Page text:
Ethical challenges in designing and implementing health systems research: Experiences from the field
Hyder A.A. and Krubiner C. (2016) Ethical challenges in designing and implementing health systems research: Experiences from the field, AJOB Empirical Bioethics Vol. 7 , Iss. 3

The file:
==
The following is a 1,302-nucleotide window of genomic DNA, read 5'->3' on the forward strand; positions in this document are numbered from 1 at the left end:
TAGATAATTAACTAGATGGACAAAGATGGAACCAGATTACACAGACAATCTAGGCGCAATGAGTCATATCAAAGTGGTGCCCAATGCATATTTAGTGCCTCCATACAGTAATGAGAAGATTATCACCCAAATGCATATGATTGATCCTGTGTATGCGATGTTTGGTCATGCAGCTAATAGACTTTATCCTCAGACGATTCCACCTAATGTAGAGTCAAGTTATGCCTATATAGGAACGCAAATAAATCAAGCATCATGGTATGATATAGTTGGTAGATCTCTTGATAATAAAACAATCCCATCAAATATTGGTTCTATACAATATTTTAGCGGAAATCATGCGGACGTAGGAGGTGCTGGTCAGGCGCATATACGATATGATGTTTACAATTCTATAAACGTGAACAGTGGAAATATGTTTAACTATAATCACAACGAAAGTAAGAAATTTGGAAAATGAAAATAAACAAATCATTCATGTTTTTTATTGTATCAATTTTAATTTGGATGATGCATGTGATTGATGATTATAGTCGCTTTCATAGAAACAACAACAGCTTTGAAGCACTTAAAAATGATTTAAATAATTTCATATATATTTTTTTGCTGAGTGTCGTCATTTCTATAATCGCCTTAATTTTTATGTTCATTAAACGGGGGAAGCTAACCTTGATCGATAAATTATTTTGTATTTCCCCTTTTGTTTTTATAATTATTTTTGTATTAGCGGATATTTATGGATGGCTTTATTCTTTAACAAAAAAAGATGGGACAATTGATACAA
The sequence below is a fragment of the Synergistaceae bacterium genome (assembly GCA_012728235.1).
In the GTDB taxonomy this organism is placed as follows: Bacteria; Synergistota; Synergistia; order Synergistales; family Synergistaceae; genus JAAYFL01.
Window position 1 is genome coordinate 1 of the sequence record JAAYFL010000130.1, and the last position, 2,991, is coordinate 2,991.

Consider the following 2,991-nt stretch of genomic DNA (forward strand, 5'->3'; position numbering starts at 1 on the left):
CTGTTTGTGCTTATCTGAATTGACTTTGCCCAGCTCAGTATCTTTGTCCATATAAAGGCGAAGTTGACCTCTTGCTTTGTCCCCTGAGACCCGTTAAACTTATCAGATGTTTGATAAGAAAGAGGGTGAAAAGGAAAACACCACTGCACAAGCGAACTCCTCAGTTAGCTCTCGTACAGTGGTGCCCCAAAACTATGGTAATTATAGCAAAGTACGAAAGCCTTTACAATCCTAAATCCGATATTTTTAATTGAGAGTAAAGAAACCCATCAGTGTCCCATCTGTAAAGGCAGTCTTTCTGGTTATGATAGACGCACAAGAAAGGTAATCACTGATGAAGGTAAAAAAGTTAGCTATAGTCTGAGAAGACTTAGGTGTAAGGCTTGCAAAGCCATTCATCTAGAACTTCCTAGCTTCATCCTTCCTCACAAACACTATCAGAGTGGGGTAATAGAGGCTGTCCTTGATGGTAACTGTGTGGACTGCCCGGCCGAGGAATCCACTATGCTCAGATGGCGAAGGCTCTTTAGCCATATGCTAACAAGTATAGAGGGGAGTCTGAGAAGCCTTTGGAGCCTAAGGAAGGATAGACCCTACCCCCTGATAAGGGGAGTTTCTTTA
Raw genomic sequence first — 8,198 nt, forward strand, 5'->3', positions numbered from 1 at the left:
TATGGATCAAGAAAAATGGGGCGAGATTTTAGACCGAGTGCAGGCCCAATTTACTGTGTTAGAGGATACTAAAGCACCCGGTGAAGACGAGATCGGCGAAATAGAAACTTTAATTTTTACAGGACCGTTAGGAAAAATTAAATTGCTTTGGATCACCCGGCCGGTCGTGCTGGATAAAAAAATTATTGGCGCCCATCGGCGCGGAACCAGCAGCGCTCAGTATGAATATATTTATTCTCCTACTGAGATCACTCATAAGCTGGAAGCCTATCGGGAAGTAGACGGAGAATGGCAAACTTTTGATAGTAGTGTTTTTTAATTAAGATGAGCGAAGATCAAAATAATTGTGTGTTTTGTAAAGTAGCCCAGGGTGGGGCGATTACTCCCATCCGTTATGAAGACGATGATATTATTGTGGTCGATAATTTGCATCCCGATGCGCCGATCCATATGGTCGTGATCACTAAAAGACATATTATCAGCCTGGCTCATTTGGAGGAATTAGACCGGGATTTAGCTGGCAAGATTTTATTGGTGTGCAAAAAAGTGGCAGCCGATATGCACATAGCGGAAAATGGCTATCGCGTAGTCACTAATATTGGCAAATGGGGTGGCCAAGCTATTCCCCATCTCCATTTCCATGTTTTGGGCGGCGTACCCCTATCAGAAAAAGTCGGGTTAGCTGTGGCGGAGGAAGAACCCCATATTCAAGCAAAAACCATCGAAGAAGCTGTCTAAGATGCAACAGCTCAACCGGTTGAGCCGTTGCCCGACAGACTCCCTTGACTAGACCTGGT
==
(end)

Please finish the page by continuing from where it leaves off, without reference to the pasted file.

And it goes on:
Health systems research seeks to generate knowledge to improve the mechanisms for delivering quality health services and improving population health outcomes. It covers a wide range of research questions, including health financing, service delivery, human resources for health, and quality improvement. Because health systems research has its own definitions, methods, and analytic approaches, there is an increasing realization that these studies may raise ethical concerns that differ from other types of research. Despite the increasing interest and investment in health systems research over the past several years, there is little empirical research examining the kinds of ethical challenges that arise in the design and implementation of these studies. A deeper understanding of the kinds of ethical issues encountered in various types of health systems research could help researchers prepare for these challenges and better inform ethical review processes. Using semi-structured qualitative interviews with 16 researchers involved in the Future Health Systems Consortium and Johns Hopkins–Fogarty African Bioethics Consortium, the authors conducted an exploratory study to identify some common or poignant ethical challenges in health systems research. Thematic analysis of interview transcripts using an inductive approach revealed ethics issues in health systems research surrounding the following topics: privacy and confidentiality, associated harms, appropriate consent, institutional review board (IRB) review, appropriate controls, research ownership and control, responsiveness, post-trial issues, sustainability, and collaboration and competition. Though not exhaustive, this preliminary account highlights the nuanced and unique ethical challenges that can arise in health systems research and underscores the need for different kinds of ethical guidance and oversight for health systems research studies.